I’ve never been entirely comfortable with the term “special interests,” which lumps together ExxonMobile and bricklayers, the pharmaceutical lobby and the parents of special-ed kids. Most political scientists would probably disagree with me, but to my mind, there’s a difference between a corporate lobby whose clout is based on money alone, and a group of like-minded individuals—whether they be textile workers, gun aficionados, veterans or family farmers—coming together to promote their interests; between those who use their economic power to magnify their political influence beyond what their numbers might justify, and those who are simply seeking to pool their votes to sway their representatives. The former subvert the very idea of democracy. The latter are its essence.
Instead of subsidizing the oil industry, we should end every single tax break the industry currently receives and demand that 1 percent of the revenue from oil companies with over $1 billion in quarterly profits go toward financing alternative energy research and the necessary infrastructure. Not only would such a project pay huge economic, foreign policy, and environmental dividends—it could be the vehicle by which we train an entire new generation of American scientists and engineers and a new source of export industries and high wage jobs.
Politics is hardly a science, and it too infrequently depends on reason. But in a pluralistic democracy, the same distinctions apply. Politics, like science, depends on our ability to persuade each other of common aims based on a common reality. Moreover, politics (unlike science) involves compromise, the art of the possible. At some fundamental level, religion does not allow for compromise. It insists on the impossible. If God has spoken, then followers are expected to live up to God’s edicts, regardless of the consequences. To base one’s life on such uncompromising commitments may be sublime; to base our policy making on such commitments would be a dangerous thing…Any reconciliation between faith and democratic pluralism requires some sense of proportion. This is not entirely foreign to religious doctrine; even those who claim the Bible’s inherent inerrancy make distinctions between Scriptural edicts, based on a sense that some passages—the Ten Commandments, say, or a belief in Christ’s divinity—are central to Christian faith, while others are more culturally specific and may be modified to accommodate modern life. The American people intuitively understand this, which is why the majority of Catholics practice birth control and some of those opposed to gay marriage nevertheless are opposed to a constitutional amendment banning it. Religious leadership need not accept such wisdom in counseling their flocks, but they should recognize this wisdom in their politics.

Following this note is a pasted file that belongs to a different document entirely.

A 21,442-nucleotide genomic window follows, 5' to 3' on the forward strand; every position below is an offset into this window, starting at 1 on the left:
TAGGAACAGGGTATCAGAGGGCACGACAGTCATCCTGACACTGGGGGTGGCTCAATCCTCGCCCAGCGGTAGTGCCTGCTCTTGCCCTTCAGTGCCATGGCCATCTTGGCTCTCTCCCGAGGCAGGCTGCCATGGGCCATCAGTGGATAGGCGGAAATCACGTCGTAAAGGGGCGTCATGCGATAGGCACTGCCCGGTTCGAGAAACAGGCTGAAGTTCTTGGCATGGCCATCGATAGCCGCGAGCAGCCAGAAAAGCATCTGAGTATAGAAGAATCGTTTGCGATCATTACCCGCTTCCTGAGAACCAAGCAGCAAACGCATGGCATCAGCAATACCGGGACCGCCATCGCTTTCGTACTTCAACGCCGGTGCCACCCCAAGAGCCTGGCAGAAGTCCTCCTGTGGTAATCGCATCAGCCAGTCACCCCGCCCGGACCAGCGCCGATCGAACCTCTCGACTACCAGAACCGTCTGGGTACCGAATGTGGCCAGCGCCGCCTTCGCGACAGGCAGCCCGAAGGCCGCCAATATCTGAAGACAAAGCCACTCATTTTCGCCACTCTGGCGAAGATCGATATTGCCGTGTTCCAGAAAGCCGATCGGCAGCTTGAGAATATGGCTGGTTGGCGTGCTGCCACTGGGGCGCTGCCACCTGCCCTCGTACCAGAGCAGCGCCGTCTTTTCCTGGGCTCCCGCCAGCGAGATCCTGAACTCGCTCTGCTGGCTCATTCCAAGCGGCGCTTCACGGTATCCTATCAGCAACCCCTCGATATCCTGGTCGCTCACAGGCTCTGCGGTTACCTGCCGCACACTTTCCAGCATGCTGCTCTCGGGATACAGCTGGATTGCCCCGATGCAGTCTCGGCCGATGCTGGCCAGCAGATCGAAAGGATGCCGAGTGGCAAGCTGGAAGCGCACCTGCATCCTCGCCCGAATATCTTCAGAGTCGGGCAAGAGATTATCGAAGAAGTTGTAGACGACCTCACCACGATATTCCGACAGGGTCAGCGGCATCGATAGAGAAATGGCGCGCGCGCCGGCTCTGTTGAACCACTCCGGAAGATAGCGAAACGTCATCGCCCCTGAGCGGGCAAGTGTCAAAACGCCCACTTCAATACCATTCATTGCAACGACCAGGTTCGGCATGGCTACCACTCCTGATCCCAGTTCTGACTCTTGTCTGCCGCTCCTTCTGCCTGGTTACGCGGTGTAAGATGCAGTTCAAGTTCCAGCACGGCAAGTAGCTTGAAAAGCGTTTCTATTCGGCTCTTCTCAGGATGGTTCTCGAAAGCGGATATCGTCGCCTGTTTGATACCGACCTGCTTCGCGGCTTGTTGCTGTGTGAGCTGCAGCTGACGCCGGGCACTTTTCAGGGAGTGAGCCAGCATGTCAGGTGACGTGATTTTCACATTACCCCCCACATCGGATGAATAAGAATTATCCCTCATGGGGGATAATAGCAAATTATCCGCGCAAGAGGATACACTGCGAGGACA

If a sense of proportion should guide Christian activism, it must also guide those who police the boundaries between church and state. Not every mention of God in public is a breach in the wall of separation. As the Supreme Court has properly recognized, context matters.